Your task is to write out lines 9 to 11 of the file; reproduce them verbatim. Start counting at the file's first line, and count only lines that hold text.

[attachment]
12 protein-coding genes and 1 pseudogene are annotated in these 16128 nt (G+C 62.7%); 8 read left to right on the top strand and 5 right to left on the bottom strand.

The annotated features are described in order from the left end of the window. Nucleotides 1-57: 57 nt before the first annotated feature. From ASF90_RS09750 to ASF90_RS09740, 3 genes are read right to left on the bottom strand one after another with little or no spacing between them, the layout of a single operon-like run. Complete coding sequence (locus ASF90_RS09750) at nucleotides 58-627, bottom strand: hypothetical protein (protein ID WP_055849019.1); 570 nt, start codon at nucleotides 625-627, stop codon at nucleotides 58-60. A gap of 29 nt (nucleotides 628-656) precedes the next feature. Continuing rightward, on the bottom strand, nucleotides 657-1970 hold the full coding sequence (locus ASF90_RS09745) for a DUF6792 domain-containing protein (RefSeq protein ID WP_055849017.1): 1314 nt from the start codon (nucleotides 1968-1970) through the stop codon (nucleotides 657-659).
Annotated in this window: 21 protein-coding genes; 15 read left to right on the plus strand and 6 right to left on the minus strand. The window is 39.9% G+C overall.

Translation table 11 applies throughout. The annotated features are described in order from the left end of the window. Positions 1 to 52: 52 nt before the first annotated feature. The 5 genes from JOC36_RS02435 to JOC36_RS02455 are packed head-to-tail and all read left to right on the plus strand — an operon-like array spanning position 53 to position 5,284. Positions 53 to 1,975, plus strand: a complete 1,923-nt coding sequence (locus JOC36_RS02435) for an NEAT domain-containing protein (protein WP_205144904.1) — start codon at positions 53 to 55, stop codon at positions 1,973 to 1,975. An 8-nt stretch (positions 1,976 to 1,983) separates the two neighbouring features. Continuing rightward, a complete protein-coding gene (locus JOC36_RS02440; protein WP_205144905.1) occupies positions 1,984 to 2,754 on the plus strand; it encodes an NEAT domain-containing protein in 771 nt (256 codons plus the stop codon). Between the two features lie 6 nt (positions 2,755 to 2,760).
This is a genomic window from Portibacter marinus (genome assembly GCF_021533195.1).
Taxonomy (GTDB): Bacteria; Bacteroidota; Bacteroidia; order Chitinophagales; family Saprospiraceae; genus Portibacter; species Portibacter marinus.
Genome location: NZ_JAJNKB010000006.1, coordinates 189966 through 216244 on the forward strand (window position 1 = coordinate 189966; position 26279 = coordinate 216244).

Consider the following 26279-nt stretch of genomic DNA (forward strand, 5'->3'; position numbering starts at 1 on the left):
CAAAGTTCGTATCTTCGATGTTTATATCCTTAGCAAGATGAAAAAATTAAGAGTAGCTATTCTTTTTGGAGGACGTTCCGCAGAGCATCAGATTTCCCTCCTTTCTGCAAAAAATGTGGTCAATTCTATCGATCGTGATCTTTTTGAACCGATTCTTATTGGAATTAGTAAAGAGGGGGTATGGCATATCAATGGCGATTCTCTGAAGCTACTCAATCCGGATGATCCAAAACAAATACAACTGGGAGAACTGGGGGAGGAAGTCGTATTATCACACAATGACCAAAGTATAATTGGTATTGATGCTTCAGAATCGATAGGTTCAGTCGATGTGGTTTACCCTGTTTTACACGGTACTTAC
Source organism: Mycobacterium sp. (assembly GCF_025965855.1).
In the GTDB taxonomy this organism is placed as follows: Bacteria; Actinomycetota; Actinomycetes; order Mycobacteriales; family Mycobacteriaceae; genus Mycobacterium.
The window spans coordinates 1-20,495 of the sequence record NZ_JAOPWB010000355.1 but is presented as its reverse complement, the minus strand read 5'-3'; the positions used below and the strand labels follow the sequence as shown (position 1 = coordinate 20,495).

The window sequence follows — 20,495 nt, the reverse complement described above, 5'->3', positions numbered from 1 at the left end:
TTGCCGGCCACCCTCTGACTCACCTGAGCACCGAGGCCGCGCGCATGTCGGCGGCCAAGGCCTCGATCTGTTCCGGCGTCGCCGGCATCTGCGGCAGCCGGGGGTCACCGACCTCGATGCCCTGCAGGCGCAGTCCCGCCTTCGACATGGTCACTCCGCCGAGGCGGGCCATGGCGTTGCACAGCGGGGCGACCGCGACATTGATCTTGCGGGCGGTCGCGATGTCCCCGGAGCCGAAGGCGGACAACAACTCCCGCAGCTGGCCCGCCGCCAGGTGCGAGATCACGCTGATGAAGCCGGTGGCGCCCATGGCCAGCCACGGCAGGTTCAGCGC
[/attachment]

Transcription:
CAAAGTTCGTATCTTCGATGTTTATATCCTTAGCAAGATGAAAAAATTAAGAGTAGCTATTCTTTTTGGAGGACGTTCCGCAGAGCATCAGATTTCCCTCCTTTCTGCAAAAAATGTGGTCAATTCTATCGATCGTGATCTTTTTGAACCGATTCTTATTGGAATTAGTAAAGAGGGGGTATGGCATATCAATGGCGATTCTCTGAAGCTACTCAATCCGGATGATCCAAAACAAATACAACTGGGAGAACTGGGGGAGGAAGTCGTATTATCACACAATGACCAAAGTATAATTGGTATTGATGCTTCAGAATCGATAGGTTCAGTCGATGTGGTTTACCCTGTTTTACACGGTACTTAC
Source organism: Mycobacterium sp. (assembly GCF_025965855.1).
In the GTDB taxonomy this organism is placed as follows: Bacteria; Actinomycetota; Actinomycetes; order Mycobacteriales; family Mycobacteriaceae; genus Mycobacterium.